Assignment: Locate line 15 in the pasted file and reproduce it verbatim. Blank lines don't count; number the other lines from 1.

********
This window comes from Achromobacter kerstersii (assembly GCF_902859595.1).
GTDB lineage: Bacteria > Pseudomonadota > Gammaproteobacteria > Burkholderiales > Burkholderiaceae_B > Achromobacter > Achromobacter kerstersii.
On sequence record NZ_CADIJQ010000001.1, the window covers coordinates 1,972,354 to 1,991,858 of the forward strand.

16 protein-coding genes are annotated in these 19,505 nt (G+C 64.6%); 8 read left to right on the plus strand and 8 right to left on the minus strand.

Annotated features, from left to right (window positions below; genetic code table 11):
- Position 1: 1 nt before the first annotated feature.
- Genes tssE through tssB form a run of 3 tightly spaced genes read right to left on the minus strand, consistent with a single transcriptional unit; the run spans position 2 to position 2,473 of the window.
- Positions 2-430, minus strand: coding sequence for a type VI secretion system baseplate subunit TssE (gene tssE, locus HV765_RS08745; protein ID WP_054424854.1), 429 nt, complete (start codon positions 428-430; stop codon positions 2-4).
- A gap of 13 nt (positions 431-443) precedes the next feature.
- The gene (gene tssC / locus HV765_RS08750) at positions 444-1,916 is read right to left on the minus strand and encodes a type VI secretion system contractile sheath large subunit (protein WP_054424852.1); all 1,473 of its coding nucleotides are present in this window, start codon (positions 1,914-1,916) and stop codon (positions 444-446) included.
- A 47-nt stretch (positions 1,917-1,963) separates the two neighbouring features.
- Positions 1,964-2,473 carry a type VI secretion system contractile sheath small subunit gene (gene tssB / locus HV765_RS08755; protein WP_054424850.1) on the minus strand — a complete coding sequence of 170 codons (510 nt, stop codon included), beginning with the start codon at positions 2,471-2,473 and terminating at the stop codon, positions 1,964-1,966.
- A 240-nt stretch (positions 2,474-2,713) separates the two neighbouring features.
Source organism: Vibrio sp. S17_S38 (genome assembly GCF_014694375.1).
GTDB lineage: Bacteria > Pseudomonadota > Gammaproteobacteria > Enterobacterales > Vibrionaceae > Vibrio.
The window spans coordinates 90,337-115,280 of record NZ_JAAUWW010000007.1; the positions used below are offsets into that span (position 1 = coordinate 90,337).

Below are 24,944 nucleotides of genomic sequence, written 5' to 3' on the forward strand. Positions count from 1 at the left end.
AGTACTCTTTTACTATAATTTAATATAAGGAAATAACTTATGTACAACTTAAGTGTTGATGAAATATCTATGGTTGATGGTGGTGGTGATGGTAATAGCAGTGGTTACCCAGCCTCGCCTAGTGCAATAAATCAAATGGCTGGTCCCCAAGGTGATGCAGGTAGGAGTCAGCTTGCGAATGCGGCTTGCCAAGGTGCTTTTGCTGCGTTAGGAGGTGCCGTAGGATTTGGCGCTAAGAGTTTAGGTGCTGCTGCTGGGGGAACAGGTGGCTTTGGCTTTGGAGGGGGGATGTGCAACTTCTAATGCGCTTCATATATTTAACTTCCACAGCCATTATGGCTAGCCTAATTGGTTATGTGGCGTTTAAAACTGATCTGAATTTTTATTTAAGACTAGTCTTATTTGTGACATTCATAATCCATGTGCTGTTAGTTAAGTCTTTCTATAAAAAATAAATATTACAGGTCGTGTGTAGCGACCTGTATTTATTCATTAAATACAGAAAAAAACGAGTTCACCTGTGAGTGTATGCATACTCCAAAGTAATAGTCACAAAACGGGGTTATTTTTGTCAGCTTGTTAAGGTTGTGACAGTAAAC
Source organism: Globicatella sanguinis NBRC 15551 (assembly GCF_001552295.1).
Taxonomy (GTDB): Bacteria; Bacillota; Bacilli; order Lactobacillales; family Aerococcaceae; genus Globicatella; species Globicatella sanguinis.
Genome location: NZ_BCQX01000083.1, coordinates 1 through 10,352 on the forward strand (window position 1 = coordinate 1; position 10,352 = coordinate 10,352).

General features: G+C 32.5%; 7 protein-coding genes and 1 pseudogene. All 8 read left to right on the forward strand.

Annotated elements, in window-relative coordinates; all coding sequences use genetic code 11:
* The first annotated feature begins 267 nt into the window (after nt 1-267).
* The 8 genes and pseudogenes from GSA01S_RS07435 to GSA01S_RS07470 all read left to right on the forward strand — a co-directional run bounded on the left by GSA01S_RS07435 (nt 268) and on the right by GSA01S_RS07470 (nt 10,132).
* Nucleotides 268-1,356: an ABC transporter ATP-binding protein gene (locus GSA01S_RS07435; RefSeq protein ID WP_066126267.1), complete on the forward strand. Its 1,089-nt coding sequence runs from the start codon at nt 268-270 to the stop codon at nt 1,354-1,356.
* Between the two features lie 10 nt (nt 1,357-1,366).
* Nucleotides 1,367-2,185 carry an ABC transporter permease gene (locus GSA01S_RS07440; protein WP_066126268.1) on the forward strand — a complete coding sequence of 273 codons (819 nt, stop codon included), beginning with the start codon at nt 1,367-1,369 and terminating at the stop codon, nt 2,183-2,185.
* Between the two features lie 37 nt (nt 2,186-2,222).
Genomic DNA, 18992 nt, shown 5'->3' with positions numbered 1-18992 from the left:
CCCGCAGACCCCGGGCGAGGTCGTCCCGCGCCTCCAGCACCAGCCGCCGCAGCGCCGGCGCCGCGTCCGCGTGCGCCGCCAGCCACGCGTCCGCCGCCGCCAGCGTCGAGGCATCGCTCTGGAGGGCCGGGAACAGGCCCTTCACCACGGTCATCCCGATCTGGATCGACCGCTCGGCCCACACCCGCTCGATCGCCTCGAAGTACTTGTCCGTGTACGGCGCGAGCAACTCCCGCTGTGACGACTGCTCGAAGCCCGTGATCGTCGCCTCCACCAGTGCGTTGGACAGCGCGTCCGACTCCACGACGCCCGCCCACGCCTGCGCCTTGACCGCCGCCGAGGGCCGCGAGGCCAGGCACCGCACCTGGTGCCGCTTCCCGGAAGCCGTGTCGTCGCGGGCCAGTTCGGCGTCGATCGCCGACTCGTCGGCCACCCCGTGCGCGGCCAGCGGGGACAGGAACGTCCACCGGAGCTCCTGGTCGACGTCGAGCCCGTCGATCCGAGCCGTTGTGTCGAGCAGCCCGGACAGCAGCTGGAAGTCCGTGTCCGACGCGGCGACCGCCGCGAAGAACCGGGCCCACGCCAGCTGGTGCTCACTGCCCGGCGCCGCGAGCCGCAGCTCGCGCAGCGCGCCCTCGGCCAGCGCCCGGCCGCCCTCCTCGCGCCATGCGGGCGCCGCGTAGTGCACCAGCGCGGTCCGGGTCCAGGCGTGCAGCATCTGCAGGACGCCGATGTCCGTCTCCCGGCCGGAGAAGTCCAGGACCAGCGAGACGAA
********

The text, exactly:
GTDB lineage: Bacteria > Pseudomonadota > Gammaproteobacteria > Enterobacterales > Vibrionaceae > Vibrio.